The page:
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      A Comparative Literature Review on Contributions of Social workers in Kenya and Slovakia to Palliative Care Multidisciplinary Team (Review)

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      Clinical Social Work and Health Intervention

      Journal of Clinical Social Work and Health Intervention

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          Abstract

          Introduction: Effective Management of terminally ill patients involves a multidisciplinary team. Social Work is one of the professions that contributes to this team. Objective of this review is to compare how Social Workers in Kenya and Slovakia contribute to the palliative care team. Methods: A traditional type of literature review was employed in writing this article. It involved search of articles published in online databases such as ProQuest Central, Oxford Journals, Science Direct, Springer Link and Wiley Online Library. Some of the key words used were: Palliative Care and Multidisciplinary Team. Results: Social Workers in both countries contribute to a multidisciplinary team with slight differences. For instance, Slovak Social Workers focus more on social advocacy such as seeking powers of the attorney to represent their clients in state offices unlike to their counterparts in Kenya who only come into contact with the legal system when summoned by Courts of law. Conclusion: In both countries, Kenya and Slovakia, Social Workers immensely contribute to the multidisciplinary team which goes a long way in addressing factors that may hamper effectiveness of palliative care.

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          Most cited references 4

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          Measurement of the pressure dependence of air fluorescence emission induced by electrons

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            Incidence of cancer in Nairobi, Kenya (2004-2008).

            Cancer incidence rates are presented for the Nairobi Cancer Registry, a population-based cancer registry (PBCR) covering the population of the capital city of Kenya (3.2 million inhabitants in 2009). Case finding was by active methods, with standard and checks for accuracy and validity. During the period 2004-2008 a total of 8,982 cases were registered comprising 3,889 men (an age standardized incidence rate (ASR) of 161 per 100,000) and 5,093 women (ASR 231 per 1,00,000). Prostate cancer was the most common cancer in men (ASR 40.6 per 100,000) while breast cancer was the most common among women (ASR 51.7 per 100,000). Cervical cancer ranked the second most common cancer among women in Nairobi with an ASR of 46.1 per 100,000, somewhat lower than those of other registries in East Africa region. Breast and cervical cancers accounted for 44% of all cancers in women. Cancer of the oesophagus was common in both sexes, with a slight excess of cases in men (sex ratio 1.3). Unlike other regions in East Africa, the rate of Kaposi sarcoma was relatively low during the period (men 3.6/100,000; women 2.0/100,000). Although incidence rates cannot be calculated for the early years of the registry, the increase in relative frequency of prostate cancer and declines in frequency of Kaposi sarcoma may indicate underlying trends in the risk of these cancers.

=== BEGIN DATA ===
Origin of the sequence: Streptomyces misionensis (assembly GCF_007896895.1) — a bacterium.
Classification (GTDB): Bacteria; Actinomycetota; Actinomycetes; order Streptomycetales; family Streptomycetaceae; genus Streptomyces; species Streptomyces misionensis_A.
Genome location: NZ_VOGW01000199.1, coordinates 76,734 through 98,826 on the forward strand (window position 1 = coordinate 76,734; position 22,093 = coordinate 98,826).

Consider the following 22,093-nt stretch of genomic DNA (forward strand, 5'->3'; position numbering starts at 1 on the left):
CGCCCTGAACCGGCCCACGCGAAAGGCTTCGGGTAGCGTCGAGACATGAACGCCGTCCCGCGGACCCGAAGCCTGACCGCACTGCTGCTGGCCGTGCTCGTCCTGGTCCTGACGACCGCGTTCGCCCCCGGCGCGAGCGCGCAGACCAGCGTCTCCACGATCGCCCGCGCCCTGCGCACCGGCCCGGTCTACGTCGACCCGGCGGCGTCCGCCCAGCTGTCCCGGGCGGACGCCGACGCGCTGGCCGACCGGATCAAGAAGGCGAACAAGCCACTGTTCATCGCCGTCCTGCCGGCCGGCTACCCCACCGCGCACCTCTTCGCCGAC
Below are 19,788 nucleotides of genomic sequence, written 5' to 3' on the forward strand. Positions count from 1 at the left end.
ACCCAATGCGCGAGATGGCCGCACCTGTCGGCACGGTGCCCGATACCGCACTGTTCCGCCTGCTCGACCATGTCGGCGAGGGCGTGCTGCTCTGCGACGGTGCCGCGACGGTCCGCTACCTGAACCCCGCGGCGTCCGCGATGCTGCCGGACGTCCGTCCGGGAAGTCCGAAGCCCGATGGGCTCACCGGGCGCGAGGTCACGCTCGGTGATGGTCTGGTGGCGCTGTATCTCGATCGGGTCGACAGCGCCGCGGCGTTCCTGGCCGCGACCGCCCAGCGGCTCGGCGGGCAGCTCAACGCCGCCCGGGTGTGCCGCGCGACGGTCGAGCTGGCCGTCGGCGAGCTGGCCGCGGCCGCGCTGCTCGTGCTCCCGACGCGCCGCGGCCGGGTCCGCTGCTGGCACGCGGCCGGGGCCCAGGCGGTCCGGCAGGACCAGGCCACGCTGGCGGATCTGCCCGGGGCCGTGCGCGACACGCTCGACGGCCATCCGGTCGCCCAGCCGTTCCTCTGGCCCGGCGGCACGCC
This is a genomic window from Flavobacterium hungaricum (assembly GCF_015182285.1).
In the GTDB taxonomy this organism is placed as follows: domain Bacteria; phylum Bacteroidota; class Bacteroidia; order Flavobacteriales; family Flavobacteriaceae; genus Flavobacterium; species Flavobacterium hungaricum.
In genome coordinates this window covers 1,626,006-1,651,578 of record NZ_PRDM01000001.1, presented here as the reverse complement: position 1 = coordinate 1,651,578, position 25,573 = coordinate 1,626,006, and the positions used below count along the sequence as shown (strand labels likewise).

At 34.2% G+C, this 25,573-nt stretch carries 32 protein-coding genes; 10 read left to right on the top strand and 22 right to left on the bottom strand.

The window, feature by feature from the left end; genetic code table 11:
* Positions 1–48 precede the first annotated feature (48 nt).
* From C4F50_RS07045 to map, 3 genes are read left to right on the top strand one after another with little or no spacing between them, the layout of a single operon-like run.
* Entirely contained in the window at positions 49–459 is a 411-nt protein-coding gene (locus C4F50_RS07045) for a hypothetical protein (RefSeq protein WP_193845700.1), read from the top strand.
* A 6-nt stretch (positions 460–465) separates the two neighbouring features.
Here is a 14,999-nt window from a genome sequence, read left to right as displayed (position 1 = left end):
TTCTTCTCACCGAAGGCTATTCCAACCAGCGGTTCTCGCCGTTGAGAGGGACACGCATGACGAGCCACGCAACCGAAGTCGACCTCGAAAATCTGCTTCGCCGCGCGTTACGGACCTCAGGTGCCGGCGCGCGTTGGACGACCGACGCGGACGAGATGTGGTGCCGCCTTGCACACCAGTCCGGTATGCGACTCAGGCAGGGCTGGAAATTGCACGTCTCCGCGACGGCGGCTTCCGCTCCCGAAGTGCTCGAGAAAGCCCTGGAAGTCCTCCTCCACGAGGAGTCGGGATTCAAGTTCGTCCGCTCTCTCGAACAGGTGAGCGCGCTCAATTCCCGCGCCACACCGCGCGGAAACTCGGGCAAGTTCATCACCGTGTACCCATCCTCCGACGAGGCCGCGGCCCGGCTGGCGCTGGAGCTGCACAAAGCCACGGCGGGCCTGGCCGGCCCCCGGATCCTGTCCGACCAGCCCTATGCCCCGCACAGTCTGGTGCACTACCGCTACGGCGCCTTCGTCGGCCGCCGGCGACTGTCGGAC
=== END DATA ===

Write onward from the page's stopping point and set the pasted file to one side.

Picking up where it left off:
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              Cancer and palliative care in Africa

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                Author and article information

                Journal
                Clinical Social Work and Health Intervention
                CSWHI
                Journal of Clinical Social Work and Health Intervention
                2222386X
                20769741
                December 28 2017
                December 28 2017
                : 8
                : 4
                : 75-78
                Article
                10.22359/cswhi_8_4_09
                © 2017

                This work is licensed under a Creative Commons Attribution-NonCommercial-ShareAlike 4.0 Unported License. To view a copy of this license, visit http://creativecommons.org/licenses/by/4.0/

                Psychology, Social & Behavioral Sciences

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